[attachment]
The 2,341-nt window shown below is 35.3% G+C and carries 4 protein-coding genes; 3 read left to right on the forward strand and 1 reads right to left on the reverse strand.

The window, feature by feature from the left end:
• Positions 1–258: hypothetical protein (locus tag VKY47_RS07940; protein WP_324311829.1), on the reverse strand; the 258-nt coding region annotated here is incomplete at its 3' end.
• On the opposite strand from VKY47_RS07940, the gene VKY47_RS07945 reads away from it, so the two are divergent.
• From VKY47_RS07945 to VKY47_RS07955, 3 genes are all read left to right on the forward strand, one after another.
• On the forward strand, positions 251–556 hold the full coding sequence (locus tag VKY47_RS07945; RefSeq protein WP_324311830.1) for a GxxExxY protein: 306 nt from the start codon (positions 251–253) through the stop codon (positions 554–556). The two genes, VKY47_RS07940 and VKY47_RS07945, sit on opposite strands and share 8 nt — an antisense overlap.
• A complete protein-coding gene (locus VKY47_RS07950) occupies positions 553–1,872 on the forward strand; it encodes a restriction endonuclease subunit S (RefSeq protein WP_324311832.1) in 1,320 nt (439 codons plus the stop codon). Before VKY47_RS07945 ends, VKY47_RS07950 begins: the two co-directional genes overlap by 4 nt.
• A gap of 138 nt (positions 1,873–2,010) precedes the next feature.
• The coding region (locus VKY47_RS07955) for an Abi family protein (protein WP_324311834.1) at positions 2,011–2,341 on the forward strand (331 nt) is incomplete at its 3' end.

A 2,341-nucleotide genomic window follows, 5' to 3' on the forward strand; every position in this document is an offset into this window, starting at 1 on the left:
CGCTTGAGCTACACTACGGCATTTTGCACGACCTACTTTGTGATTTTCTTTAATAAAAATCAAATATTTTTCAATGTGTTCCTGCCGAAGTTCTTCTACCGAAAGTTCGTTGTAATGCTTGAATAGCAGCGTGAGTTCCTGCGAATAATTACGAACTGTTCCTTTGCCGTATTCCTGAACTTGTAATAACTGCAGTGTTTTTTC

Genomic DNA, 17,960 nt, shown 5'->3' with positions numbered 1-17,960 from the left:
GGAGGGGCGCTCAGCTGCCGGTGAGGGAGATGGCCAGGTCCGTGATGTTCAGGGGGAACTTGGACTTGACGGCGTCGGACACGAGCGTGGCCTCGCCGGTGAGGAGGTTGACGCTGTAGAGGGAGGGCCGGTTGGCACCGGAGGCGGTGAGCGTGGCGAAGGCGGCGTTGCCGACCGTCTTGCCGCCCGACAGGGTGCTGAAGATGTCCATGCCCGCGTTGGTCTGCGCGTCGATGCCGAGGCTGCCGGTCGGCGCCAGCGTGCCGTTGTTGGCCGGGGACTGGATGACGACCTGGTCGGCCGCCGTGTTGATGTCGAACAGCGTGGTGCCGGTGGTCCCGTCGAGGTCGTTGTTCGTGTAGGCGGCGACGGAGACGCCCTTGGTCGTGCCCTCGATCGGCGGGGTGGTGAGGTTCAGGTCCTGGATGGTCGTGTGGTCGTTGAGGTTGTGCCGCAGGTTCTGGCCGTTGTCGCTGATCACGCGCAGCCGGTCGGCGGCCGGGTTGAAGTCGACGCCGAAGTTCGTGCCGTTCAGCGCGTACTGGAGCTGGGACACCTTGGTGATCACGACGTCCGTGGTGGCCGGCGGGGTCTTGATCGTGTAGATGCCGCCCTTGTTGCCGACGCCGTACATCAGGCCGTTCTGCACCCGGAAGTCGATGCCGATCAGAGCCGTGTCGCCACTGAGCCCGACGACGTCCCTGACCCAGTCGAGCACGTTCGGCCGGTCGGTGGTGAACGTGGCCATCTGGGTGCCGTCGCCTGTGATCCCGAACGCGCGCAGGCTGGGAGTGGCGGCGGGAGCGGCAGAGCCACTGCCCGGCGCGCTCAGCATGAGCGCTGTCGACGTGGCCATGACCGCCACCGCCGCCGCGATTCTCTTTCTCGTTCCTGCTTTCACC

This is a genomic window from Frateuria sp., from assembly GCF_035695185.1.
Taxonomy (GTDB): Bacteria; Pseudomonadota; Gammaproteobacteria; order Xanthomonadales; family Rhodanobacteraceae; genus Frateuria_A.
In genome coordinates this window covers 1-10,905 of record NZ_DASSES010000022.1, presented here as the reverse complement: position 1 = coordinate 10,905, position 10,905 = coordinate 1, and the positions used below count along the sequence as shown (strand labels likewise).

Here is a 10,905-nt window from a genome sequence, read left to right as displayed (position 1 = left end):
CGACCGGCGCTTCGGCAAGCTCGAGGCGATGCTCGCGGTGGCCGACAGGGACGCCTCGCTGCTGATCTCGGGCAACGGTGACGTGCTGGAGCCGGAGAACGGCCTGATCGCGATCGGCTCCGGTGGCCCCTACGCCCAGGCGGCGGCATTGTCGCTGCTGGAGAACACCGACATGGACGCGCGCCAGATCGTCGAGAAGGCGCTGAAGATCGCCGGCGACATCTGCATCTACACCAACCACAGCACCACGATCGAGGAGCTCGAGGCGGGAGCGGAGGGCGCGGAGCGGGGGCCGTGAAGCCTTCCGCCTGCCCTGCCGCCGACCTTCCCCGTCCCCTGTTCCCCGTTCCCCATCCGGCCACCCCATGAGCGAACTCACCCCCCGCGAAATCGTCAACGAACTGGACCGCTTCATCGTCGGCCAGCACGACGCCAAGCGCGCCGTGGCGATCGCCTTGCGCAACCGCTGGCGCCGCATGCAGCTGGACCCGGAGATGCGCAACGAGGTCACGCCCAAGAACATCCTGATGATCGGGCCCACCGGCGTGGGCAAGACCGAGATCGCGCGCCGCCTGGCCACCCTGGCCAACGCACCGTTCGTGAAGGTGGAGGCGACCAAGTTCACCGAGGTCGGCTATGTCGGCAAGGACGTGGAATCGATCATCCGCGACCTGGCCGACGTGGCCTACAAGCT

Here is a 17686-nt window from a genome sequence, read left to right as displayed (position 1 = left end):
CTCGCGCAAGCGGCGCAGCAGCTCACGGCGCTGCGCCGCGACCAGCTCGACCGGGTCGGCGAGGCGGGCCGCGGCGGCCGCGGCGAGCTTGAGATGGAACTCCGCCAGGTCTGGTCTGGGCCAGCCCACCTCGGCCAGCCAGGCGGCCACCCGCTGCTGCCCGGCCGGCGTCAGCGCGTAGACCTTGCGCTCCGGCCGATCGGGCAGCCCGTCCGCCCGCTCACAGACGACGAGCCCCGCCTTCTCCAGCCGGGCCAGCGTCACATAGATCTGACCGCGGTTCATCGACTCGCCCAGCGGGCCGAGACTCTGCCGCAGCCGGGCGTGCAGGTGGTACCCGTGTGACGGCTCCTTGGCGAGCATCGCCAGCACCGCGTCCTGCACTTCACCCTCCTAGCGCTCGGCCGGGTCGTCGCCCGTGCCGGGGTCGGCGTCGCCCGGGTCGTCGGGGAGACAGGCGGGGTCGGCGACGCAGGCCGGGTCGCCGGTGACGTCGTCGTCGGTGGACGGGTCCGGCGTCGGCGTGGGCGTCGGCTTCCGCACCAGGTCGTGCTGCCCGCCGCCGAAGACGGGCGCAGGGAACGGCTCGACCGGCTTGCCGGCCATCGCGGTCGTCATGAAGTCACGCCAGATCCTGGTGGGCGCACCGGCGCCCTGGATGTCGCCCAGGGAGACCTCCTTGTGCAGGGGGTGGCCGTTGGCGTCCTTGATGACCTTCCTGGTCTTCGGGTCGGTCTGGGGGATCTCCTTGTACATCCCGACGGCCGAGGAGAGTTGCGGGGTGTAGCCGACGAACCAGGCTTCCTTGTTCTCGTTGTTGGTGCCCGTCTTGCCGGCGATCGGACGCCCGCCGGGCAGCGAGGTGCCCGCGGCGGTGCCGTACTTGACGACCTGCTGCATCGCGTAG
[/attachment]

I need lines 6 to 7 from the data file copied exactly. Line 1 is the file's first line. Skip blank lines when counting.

• On the forward strand, positions 251–556 hold the full coding sequence (locus tag VKY47_RS07945; RefSeq protein WP_324311830.1) for a GxxExxY protein: 306 nt from the start codon (positions 251–253) through the stop codon (positions 554–556). The two genes, VKY47_RS07940 and VKY47_RS07945, sit on opposite strands and share 8 nt — an antisense overlap.
• A complete protein-coding gene (locus VKY47_RS07950) occupies positions 553–1,872 on the forward strand; it encodes a restriction endonuclease subunit S (RefSeq protein WP_324311832.1) in 1,320 nt (439 codons plus the stop codon). Before VKY47_RS07945 ends, VKY47_RS07950 begins: the two co-directional genes overlap by 4 nt.